It’s more than ok. It’s actually gracious of Jesus. It is gracious of Jesus to call these men to repentance instead of condemning them on the spot.

Please understand – the Pharisee is not judging a mortal rabbi. He’s judging the God who wrote the law! He’s hosting the King of the Universe and all he can think about is a petty ritual.

Jesus is gracious enough to hold up a mirror, shine a light on the Pharisee’s hypocrisy, and call him to repentance. The Pharisees loved to mock Jesus because he ate with “sinners”, but EVERYONE Jesus ate with was a sinner. The only difference is that some of them didn’t know it.

And Jesus doesn’t pull any punches.

42 “But woe to you Pharisees! For you tithe mint and rue and every herb, and neglect justice and the love of God. These you ought to have done, without neglecting the others. 

A “woe” is a serious warning about coming judgment. And it sounds bad, but it is actually merciful. It’s like being pulled over by a police officer and he lets you go with a warning instead of giving you a ticket.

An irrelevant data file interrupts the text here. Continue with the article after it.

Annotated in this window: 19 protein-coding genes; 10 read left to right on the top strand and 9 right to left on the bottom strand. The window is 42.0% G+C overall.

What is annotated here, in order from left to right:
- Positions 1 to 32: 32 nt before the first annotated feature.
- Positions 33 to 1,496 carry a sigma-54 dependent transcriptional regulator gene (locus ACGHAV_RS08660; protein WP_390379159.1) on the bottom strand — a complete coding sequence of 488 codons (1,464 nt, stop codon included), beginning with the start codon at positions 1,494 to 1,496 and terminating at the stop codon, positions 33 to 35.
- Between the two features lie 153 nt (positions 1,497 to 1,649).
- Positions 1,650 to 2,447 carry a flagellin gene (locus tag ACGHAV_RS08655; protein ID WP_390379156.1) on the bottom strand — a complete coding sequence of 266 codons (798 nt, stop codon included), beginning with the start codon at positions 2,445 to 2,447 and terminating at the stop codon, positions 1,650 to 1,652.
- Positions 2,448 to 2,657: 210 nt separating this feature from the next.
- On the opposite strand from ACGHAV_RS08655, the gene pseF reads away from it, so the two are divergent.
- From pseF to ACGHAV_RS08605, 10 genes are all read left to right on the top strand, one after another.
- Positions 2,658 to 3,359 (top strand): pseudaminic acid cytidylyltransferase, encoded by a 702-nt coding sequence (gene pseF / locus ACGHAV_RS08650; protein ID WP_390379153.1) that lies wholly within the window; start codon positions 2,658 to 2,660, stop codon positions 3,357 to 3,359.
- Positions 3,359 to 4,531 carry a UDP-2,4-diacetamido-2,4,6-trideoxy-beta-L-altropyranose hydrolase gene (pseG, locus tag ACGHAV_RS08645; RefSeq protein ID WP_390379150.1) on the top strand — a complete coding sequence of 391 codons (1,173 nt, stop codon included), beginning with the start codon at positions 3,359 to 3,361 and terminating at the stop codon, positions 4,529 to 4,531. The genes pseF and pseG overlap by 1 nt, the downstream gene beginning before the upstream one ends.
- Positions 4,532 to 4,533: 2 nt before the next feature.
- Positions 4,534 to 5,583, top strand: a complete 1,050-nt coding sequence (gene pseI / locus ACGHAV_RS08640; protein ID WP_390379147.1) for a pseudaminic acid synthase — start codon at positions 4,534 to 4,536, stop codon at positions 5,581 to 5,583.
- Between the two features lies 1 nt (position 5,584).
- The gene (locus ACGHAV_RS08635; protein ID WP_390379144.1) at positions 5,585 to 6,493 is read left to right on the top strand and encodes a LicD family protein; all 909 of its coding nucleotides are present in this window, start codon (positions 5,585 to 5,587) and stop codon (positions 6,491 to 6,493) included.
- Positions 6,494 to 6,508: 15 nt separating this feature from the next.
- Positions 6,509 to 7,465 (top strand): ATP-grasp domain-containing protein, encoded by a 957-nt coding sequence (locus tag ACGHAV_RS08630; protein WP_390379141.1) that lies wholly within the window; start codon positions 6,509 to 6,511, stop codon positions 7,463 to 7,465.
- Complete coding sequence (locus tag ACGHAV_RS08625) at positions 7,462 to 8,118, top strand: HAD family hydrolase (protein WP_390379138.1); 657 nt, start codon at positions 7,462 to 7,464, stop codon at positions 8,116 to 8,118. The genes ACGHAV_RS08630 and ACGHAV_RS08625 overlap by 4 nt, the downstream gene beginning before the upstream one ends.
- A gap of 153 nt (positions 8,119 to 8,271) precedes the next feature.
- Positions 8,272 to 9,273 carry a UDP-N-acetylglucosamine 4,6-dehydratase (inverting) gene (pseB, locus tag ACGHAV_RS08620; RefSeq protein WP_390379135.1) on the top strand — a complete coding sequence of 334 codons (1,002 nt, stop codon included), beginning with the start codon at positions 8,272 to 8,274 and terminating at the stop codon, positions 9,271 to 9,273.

Jesus is saying, “Be careful or something worse is going to happen!” This is the first of three woes. This woe addresses their hypocrisy. They obsess over the outside while neglecting the inside. But read carefully – what does Jesus say?

“These you ought to have done, without neglecting the others.” In other words, the problem isn’t your desire for personal holiness. Sometimes we give these Pharisees a hard time because of their respect for the law. But that’s not what Jesus criticizes. God expects us to care about personal holiness.

The problem is that they are doing the easy things and neglecting the more important things. And that is always the temptation with religious people. Give me an easy list of things I can do to look holy. Tithing your herbs and spices is easy compared to loving and serving other people.

Jesus calls this what it is – cleaning the outside and neglecting the inside. He’s asking us to look closely at our motivations. Why do we do the things we do?

For the Pharisees, the motivations were complicated. This was not just a desire for religious purity – if it was, I don’t think Jesus would be calling them fools. These customs and regulations also carried political and cultural significance, which is why the Pharisees had popularity even though they were in the minority as religious leaders.